So between falling asleep and waking we have our whole human life. We have to bring to bear on it all that as earthly beings we can conceive and think, and by this means try to unravel the strange forms taken by dreams. The great difficulty is to distinguish the immediate content of the dream, which may be sheer illusion, from the reality which lies behind it, for the reality may be something quite different. But anyone who gradually gets accustomed to finding his way among all the intricacies of dream life will finally see that we need not pay much attention to the pictures conjured up before the soul, for these pictures are shaped by the etheric body left behind in bed. This etheric body is the bearer of our thoughts and conceptions and these are absent from our real being during sleep. We have to separate the content of these conceptions from what I would call the dramatic course of the dream, and learn so to fix our attention on the dramatic element that it prompts questions such as: If I had this experience in waking life, would it give me immense pleasure? And, if I felt pleasure and had a sense of relief in this dream, was I heading in the dream for a catastrophe? Was I leaving some kind of exhibition and suddenly everything got into confusion — there was a crash and a disaster? Such questions must be given first place in the study of dreams — not the thought-content but the dramatic incidents.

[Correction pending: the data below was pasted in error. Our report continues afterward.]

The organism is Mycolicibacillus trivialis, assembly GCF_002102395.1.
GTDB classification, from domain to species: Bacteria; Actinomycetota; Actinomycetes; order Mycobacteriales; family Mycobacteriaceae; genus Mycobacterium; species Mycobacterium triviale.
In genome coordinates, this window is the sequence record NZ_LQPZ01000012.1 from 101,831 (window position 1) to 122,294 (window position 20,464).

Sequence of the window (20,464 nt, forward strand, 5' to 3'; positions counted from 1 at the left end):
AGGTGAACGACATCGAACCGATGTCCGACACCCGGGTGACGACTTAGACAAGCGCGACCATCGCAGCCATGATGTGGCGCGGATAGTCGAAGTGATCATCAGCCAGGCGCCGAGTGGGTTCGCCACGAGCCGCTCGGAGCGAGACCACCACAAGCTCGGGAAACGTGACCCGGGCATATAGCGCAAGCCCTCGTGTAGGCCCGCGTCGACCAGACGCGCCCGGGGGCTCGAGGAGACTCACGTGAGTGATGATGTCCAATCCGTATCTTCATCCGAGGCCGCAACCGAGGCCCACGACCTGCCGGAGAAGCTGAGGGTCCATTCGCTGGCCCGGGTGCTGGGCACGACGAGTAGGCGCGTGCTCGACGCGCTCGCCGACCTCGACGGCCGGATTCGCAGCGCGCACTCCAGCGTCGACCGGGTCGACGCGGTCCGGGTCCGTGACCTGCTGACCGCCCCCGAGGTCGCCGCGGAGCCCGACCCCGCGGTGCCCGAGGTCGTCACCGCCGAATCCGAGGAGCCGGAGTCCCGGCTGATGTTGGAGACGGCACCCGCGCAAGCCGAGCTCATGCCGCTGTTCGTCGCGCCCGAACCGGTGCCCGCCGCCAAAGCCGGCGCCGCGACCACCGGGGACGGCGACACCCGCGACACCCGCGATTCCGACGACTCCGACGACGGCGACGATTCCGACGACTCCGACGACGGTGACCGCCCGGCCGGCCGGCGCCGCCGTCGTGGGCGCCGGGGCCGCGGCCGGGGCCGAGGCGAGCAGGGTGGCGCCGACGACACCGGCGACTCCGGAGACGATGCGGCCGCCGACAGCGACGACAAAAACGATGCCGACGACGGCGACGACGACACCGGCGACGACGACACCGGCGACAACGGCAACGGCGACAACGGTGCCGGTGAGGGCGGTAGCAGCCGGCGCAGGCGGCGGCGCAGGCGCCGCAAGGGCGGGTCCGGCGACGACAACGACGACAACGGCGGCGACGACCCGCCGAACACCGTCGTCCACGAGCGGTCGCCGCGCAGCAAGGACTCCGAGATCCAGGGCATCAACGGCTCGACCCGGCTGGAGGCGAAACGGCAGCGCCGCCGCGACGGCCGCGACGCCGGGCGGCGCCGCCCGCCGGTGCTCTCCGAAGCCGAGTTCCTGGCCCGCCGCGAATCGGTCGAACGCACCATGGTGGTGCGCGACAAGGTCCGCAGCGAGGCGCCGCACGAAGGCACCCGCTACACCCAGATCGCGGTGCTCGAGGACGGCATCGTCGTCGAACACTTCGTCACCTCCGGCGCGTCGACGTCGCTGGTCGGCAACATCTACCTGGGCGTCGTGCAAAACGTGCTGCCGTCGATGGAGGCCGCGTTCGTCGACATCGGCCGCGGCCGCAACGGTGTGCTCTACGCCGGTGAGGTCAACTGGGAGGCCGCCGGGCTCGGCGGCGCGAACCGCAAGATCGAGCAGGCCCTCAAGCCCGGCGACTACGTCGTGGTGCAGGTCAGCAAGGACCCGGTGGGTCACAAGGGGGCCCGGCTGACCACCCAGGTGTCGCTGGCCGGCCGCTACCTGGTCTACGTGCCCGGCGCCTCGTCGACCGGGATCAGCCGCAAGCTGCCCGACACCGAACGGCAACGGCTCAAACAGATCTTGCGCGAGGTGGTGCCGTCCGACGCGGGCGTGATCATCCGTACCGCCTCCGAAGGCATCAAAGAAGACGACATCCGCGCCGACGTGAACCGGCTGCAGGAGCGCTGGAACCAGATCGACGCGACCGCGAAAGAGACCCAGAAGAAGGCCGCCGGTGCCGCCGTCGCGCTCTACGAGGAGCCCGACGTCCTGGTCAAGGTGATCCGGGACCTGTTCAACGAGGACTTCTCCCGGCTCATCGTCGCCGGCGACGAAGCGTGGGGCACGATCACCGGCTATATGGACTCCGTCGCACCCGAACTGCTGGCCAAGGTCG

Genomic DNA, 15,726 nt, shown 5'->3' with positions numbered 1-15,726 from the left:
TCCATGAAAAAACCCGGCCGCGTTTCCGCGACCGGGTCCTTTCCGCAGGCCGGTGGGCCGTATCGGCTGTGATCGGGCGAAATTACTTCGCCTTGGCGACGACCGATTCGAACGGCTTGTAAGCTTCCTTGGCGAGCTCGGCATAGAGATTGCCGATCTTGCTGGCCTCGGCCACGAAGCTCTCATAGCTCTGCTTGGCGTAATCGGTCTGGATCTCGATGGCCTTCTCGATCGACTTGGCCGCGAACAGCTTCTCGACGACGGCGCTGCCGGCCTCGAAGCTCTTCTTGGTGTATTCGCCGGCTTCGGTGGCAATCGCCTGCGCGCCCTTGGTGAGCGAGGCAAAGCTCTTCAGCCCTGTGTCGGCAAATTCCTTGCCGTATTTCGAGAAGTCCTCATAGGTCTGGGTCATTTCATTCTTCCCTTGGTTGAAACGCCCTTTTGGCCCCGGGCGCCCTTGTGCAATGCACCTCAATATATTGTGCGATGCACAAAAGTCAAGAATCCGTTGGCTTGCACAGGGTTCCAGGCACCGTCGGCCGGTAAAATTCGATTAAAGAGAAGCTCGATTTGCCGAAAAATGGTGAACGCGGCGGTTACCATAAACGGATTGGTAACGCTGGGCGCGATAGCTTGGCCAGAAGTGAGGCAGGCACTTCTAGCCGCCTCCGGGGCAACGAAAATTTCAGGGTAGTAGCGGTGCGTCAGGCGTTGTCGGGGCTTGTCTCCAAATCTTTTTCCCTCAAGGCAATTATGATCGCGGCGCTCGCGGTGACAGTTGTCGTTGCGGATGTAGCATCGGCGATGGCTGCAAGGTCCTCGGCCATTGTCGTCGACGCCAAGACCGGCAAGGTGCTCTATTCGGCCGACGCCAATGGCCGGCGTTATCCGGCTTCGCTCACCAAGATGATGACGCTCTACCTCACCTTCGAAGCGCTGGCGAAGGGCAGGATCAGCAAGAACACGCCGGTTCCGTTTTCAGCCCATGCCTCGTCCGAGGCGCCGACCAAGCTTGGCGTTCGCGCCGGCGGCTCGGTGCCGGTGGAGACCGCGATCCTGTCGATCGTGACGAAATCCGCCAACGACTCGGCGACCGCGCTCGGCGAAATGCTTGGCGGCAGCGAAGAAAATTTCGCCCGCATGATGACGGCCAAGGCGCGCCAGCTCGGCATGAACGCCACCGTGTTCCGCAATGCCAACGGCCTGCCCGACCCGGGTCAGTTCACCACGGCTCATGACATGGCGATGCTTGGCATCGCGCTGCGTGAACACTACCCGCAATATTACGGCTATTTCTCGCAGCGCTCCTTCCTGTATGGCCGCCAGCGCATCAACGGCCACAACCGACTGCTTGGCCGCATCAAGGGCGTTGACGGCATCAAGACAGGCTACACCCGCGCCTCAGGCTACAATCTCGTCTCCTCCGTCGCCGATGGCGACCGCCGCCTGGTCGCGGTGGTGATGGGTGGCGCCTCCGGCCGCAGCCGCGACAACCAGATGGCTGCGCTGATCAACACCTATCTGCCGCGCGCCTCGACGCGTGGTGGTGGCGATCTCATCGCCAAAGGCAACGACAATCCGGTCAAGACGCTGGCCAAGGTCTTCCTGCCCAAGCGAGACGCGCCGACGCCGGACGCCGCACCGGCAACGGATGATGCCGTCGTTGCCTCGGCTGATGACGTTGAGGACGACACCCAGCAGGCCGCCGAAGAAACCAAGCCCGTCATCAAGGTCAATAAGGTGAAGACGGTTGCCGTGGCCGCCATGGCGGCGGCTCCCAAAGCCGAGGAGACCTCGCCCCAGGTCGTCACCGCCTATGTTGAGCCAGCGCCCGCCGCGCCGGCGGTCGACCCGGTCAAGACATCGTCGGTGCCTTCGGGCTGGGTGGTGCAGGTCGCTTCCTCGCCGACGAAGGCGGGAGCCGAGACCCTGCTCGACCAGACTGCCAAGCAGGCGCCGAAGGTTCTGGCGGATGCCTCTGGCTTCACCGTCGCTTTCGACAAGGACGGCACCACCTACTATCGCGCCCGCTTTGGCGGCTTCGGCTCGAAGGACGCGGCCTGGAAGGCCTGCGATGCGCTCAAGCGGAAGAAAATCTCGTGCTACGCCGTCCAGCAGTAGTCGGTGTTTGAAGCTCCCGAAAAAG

Someone may dream he is climbing a mountain, and the going is becoming more and more arduous. Finally, he reaches a point where he can go no further; huge obstructions tower up in front of him. He feels as though they were something important hanging over his life. That is certainly a dream a man could have; one could enlarge on it. But either he or someone else may have another dream: he is entering a cave leading to some kind of mountain cavern. After passing the entrance, there is still a certain amount of light, but it gradually becomes darker, until he arrives at a place where he is not only in complete darkness but meets with such appalling conditions, including cold, that he can penetrate no further into the cave.